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PG&E pleads not guilty to manslaughter charges for 2020 Zogg Fire

PG&E Corporation pleaded not guilty to four felony counts of manslaughter and other criminal charges in the 2020 Zogg Fire, Wednesday.

REDDING, Calif. — The last time local prosecutors charged Pacific Gas and Electric Corporation with criminally negligent killings, then-CEO Bill Johnson stood in court pleading out loud “guilty, your Honor,” 85 times.

This time, the utility’s leaders are taking a decidedly different track by fighting the charges.

America’s largest power monopoly was previously convicted of felony reckless arson and 84 felony counts of involuntary manslaughter for starting the 2018 Camp Fire that destroyed the town of Paradise. Johnson urged Californians to judge PG&E by its “actions” during the June 2020 guilty plea.

Just three months later, in September 2020, four people died when a PG&E power line sparked the Zogg Fire in the Shasta County community of Igo.

District Attorney Stephanie Bridgett charged PG&E with the negligent killings of 8-year-old Feyla McLeod and her mother Alaina Rowe-McLeod, along with two of their neighbors: Karin King and Ken Vossen.

“An eight-year-old little girl. PG&E took her life,” said Suzie Bewley, the grandmother of Feyla McLeod. “I’m angry and I don’t want to see it happen again.”

The McLeod family has called on PG&E to change its plea to guilty. 

Credit: ABC10
The victims of the 2020 Zogg Fire.

Current CEO Patti Poppe has thus far been absent from PG&E’s court appearances.

In a corporate video release, she insisted “we did not commit a crime” and that “my coworkers are not criminals.”

The company admits its power lines sparked the fire but denies criminal negligence.

PG&E pleaded not guilty to all 11 counts on Wednesday.

Credit: ABC10 / Tyler Horst
The remaining charges against P&E on day 7 of the Zogg Fire manslaughter hearing.

A trial date was set for June 6, though delays are possible because PG&E is considering an appeal of the decision to bind the case over for trial.

A settlement conference was set for May, but Shasta County District Attorney Stephanie Bridgett thinks a jury trial is likely to happen.

"We certainly are ready to go and prove our case," Bridgett said in an interview after the Wednesday court hearing. "The families and everyone involved deserve to have their case heard as soon as possible."

The charges name PG&E Corporation, not any of its individual managers or executives, as the criminal defendant.


In a seven-day preliminary hearing that ended this month, prosecutors argued PG&E failed to perform required safety work by removing a damaged gray pine tree that was a known risk to the power lines.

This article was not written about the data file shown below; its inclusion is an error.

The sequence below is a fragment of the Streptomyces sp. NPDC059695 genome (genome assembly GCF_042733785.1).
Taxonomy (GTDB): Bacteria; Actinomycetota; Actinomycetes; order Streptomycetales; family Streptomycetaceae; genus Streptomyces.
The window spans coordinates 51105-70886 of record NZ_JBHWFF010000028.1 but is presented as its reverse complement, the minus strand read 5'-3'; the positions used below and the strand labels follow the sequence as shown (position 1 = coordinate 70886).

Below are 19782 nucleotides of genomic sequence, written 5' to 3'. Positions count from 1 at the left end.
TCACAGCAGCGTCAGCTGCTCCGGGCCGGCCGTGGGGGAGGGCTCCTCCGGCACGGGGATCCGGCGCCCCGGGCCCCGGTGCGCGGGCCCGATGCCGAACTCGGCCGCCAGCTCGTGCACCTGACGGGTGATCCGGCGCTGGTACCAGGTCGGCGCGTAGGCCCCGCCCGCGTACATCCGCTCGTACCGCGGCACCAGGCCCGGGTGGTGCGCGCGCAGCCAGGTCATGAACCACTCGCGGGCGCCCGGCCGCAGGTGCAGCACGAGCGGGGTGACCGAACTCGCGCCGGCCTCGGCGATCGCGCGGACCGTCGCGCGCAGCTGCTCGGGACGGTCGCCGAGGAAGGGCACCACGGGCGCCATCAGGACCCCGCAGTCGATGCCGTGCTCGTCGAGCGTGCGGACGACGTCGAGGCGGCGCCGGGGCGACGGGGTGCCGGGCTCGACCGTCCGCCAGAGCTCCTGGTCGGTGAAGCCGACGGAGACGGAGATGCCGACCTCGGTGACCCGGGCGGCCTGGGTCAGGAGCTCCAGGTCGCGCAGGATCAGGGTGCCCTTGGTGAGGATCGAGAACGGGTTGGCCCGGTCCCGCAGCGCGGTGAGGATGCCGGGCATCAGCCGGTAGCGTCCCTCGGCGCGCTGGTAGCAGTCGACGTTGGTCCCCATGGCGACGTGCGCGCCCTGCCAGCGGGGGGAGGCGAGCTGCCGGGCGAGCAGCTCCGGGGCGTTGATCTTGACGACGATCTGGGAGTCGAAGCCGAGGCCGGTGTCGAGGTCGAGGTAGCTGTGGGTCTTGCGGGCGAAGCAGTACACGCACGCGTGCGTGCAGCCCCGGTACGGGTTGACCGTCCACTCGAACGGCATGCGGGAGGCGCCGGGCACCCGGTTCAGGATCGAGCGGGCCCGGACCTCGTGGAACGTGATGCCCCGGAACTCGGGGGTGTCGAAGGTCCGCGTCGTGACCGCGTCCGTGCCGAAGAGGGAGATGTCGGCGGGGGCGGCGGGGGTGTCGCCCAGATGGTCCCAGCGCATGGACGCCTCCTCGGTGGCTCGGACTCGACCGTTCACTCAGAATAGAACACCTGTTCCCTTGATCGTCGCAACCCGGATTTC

Through witness testimony, prosecutors revealed a PG&E manager filed a formal written report warning of systemic problems alleged in the case.

Manager Ken Loomis warned in an internal memo that damage to trees “will go unnoticed” because contracted inspectors were not walking all the way around trees to see if they had damage that wasn’t visible from the view beneath power lines.

A federal judge who supervised PG&E on its now-expired probation for 2010 felonies previously found the company committed violations by starting the Zogg Fire because contracted inspectors marked the tree as a hazard in 2018 but the utility never followed up to cut the tree down.

“You know good and well you started the fire,” U.S. District Judge William Alsup said at the time.

“We believe the conduct of our coworkers and contractors reflects good-faith judgment by qualified individuals,” PG&E spokesperson Lynsey Paulo said in a written statement when the Zogg case was bound over for trial this month. “We will continue to defend against these charges as the proceeding unfolds.”

Prosecutors have not charged any individual officers or employees of PG&E in the Zogg Fire. If convicted, the corporation itself cannot be sentenced to prison.

After PG&E paid a $3.5 million fine as its sentence for the Camp Fire crimes, Butte County prosecutors have called on state leaders to toughen the penalties for these corporate criminal offenses.

The idea has not gained traction at the state capitol.

For over three years, ABC10's award-winning Fire - Power - Money team has been at the forefront of covering California's wildfire crisis, the danger of PG&E's power lines, and how the company avoids accountability.

WATCH | FIRE - POWER - MONEY: How California protects PG&E, an ABC10 Originals special

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